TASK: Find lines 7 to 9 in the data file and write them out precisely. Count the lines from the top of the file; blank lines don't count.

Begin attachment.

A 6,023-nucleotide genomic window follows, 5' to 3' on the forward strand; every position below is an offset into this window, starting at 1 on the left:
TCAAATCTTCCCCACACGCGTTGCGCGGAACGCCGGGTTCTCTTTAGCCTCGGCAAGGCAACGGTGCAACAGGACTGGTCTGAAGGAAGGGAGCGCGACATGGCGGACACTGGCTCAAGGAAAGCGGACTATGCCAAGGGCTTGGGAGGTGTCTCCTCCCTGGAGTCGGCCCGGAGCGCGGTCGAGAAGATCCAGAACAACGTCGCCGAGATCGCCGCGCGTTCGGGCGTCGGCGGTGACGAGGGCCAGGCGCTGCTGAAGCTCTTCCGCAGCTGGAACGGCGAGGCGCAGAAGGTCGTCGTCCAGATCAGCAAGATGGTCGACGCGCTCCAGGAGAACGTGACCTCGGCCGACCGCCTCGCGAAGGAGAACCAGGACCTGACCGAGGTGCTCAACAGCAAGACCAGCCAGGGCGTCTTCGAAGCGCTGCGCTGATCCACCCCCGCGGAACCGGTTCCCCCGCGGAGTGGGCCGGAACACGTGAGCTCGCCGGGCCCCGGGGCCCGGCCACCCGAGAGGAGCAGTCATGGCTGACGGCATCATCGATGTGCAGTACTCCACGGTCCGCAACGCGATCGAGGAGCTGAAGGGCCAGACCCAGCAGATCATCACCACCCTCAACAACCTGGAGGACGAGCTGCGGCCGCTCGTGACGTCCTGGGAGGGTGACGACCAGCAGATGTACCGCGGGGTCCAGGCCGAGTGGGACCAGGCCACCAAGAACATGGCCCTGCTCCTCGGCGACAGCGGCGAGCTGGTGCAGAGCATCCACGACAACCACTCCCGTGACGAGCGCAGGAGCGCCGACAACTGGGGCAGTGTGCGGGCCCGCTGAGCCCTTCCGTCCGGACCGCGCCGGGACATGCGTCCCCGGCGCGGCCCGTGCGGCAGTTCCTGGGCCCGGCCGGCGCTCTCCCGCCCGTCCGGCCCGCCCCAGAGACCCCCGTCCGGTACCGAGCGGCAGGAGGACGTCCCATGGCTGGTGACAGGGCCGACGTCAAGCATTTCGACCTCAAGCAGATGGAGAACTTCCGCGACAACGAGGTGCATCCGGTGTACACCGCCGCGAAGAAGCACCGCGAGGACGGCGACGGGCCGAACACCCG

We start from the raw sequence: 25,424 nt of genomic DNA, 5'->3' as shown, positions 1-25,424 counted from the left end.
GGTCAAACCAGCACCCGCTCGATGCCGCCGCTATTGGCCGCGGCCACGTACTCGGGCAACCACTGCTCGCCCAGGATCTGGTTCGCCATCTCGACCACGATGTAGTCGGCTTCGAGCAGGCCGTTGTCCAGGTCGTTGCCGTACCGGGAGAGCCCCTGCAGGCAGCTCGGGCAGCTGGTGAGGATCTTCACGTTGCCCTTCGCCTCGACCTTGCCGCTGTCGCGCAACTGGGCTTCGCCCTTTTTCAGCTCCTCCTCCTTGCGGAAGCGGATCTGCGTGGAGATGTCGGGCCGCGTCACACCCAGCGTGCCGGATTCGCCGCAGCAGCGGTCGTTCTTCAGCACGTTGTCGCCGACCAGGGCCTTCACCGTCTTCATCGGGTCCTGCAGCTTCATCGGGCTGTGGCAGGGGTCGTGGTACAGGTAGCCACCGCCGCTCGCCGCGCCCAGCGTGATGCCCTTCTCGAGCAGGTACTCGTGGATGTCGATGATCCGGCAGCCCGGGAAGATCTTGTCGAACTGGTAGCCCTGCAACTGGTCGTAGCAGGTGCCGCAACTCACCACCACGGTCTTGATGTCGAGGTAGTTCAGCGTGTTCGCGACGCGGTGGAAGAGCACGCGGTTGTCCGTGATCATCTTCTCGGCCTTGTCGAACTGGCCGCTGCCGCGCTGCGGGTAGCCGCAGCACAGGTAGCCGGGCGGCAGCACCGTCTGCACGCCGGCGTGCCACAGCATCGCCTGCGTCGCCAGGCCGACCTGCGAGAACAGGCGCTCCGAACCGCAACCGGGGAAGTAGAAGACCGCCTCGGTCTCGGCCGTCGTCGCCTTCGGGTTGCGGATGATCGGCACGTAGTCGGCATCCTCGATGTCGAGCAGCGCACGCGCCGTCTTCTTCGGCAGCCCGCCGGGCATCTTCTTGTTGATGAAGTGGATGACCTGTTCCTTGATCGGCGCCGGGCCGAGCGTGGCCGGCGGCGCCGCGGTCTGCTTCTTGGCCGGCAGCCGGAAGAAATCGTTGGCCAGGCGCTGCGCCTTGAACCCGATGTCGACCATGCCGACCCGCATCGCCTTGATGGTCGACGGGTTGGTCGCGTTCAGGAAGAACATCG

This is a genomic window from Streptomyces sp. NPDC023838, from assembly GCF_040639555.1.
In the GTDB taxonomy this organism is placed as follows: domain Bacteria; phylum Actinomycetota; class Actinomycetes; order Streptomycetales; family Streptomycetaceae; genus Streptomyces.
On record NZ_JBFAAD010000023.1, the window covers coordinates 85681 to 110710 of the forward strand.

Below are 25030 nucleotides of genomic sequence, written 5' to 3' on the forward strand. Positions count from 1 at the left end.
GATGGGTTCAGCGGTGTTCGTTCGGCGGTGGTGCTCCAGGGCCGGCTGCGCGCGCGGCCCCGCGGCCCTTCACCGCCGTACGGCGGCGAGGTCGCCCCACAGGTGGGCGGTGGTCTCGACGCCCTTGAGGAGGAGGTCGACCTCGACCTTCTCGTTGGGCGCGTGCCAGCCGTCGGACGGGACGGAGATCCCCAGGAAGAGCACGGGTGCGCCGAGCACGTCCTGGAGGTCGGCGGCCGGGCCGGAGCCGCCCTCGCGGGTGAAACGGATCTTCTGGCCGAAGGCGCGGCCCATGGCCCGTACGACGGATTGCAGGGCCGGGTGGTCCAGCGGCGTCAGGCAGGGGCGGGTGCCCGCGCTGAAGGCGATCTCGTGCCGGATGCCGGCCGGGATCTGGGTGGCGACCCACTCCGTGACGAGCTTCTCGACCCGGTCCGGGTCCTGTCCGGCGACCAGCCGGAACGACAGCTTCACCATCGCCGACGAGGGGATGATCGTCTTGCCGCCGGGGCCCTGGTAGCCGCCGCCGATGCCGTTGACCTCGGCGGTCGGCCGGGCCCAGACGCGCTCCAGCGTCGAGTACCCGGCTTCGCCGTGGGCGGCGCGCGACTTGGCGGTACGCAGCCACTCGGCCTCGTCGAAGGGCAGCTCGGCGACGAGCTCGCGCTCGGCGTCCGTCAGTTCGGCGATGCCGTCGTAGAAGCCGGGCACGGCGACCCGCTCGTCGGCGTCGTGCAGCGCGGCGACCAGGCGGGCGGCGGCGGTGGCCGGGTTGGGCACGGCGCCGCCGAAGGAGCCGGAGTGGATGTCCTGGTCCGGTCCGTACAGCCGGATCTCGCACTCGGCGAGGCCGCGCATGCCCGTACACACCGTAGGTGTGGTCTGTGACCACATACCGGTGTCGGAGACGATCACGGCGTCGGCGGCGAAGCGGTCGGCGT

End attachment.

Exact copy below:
On record NZ_JBFAAD010000023.1, the window covers coordinates 85681 to 110710 of the forward strand.

Below are 25030 nucleotides of genomic sequence, written 5' to 3' on the forward strand. Positions count from 1 at the left end.
GATGGGTTCAGCGGTGTTCGTTCGGCGGTGGTGCTCCAGGGCCGGCTGCGCGCGCGGCCCCGCGGCCCTTCACCGCCGTACGGCGGCGAGGTCGCCCCACAGGTGGGCGGTGGTCTCGACGCCCTTGAGGAGGAGGTCGACCTCGACCTTCTCGTTGGGCGCGTGCCAGCCGTCGGACGGGACGGAGATCCCCAGGAAGAGCACGGGTGCGCCGAGCACGTCCTGGAGGTCGGCGGCCGGGCCGGAGCCGCCCTCGCGGGTGAAACGGATCTTCTGGCCGAAGGCGCGGCCCATGGCCCGTACGACGGATTGCAGGGCCGGGTGGTCCAGCGGCGTCAGGCAGGGGCGGGTGCCCGCGCTGAAGGCGATCTCGTGCCGGATGCCGGCCGGGATCTGGGTGGCGACCCACTCCGTGACGAGCTTCTCGACCCGGTCCGGGTCCTGTCCGGCGACCAGCCGGAACGACAGCTTCACCATCGCCGACGAGGGGATGATCGTCTTGCCGCCGGGGCCCTGGTAGCCGCCGCCGATGCCGTTGACCTCGGCGGTCGGCCGGGCCCAGACGCGCTCCAGCGTCGAGTACCCGGCTTCGCCGTGGGCGGCGCGCGACTTGGCGGTACGCAGCCACTCGGCCTCGTCGAAGGGCAGCTCGGCGACGAGCTCGCGCTCGGCGTCCGTCAGTTCGGCGATGCCGTCGTAGAAGCCGGGCACGGCGACCCGCTCGTCGGCGTCGTGCAGCGCGGCGACCAGGCGGGCGGCGGCGGTGGCCGGGTTGGGCACGGCGCCGCCGAAGGAGCCGGAGTGGATGTCCTGGTCCGGTCCGTACAGCCGGATCTCGCACTCGGCGAGGCCGCGCATGCCCGTACACACCGTAGGTGTGGTCTGTGACCACATACCGGTGTCGGAGACGATCACGGCGTCGGCGGCGAAGCGGTCGGCGT